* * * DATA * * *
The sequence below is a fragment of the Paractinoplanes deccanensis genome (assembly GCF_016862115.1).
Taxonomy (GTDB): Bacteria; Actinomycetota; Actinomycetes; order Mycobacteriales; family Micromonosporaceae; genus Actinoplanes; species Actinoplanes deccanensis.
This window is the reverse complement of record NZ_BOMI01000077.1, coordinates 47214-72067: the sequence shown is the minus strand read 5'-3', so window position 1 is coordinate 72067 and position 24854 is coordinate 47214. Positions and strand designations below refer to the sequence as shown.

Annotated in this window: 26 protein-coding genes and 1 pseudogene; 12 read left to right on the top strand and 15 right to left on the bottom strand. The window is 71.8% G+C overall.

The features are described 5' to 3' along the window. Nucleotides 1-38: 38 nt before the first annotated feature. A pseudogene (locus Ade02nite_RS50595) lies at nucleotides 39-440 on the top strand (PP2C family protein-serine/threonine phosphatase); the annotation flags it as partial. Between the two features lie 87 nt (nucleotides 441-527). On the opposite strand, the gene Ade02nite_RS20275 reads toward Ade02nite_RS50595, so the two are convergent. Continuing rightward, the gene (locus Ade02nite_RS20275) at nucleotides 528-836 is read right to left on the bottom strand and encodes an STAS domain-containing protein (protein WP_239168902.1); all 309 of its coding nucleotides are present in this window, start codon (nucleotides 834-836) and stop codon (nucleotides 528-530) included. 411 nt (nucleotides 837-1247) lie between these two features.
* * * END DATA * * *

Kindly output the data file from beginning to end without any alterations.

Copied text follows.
The sequence below is a fragment of the Paractinoplanes deccanensis genome (assembly GCF_016862115.1).
Taxonomy (GTDB): Bacteria; Actinomycetota; Actinomycetes; order Mycobacteriales; family Micromonosporaceae; genus Actinoplanes; species Actinoplanes deccanensis.
This window is the reverse complement of record NZ_BOMI01000077.1, coordinates 47214-72067: the sequence shown is the minus strand read 5'-3', so window position 1 is coordinate 72067 and position 24854 is coordinate 47214. Positions and strand designations below refer to the sequence as shown.

Annotated in this window: 26 protein-coding genes and 1 pseudogene; 12 read left to right on the top strand and 15 right to left on the bottom strand. The window is 71.8% G+C overall.

The features are described 5' to 3' along the window. Nucleotides 1-38: 38 nt before the first annotated feature. A pseudogene (locus Ade02nite_RS50595) lies at nucleotides 39-440 on the top strand (PP2C family protein-serine/threonine phosphatase); the annotation flags it as partial. Between the two features lie 87 nt (nucleotides 441-527). On the opposite strand, the gene Ade02nite_RS20275 reads toward Ade02nite_RS50595, so the two are convergent. Continuing rightward, the gene (locus Ade02nite_RS20275) at nucleotides 528-836 is read right to left on the bottom strand and encodes an STAS domain-containing protein (protein WP_239168902.1); all 309 of its coding nucleotides are present in this window, start codon (nucleotides 834-836) and stop codon (nucleotides 528-530) included. 411 nt (nucleotides 837-1247) lie between these two features.